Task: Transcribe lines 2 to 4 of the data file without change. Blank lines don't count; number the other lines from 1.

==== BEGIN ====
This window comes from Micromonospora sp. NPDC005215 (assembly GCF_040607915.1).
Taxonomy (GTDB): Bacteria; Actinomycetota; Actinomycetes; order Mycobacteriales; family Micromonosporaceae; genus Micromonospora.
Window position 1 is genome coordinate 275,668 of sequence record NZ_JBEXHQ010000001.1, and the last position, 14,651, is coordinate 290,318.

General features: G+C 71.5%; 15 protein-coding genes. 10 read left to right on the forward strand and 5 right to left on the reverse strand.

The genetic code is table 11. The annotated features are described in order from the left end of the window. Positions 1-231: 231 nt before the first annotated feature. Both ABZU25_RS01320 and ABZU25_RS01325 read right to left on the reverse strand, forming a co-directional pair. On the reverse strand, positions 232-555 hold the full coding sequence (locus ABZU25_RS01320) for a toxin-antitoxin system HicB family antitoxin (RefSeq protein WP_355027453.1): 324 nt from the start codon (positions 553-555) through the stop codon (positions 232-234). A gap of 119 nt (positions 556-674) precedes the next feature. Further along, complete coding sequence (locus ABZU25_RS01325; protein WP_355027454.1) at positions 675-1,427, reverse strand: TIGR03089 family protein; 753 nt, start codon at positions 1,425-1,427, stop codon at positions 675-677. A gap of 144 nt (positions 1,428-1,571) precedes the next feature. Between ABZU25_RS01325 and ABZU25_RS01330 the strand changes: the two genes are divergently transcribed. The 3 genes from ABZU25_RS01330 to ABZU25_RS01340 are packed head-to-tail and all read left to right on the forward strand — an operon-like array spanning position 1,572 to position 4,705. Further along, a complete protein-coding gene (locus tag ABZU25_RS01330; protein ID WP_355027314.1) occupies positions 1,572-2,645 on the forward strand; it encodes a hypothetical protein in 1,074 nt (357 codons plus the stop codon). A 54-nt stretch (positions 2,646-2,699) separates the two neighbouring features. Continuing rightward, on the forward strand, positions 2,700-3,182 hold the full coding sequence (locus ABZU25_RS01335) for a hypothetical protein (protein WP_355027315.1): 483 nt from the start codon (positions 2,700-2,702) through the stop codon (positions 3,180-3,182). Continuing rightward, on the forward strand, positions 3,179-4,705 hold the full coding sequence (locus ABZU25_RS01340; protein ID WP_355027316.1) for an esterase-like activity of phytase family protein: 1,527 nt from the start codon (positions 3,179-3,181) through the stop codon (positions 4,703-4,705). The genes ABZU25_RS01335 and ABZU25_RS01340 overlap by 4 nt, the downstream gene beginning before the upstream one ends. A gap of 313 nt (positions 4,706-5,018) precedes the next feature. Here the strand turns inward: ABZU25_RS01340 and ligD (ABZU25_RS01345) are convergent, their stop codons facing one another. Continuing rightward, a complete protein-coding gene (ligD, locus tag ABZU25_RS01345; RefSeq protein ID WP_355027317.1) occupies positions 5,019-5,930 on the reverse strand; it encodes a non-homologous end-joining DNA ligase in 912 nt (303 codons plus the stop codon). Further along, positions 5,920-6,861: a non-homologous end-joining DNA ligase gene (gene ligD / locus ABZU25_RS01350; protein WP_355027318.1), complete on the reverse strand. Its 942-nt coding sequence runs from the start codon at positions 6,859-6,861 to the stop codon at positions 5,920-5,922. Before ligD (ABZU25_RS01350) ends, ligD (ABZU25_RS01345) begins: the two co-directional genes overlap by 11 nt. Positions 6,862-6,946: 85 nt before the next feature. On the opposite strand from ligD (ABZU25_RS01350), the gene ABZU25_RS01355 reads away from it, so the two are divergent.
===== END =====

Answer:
Taxonomy (GTDB): Bacteria; Actinomycetota; Actinomycetes; order Mycobacteriales; family Micromonosporaceae; genus Micromonospora.
Window position 1 is genome coordinate 275,668 of sequence record NZ_JBEXHQ010000001.1, and the last position, 14,651, is coordinate 290,318.

General features: G+C 71.5%; 15 protein-coding genes. 10 read left to right on the forward strand and 5 right to left on the reverse strand.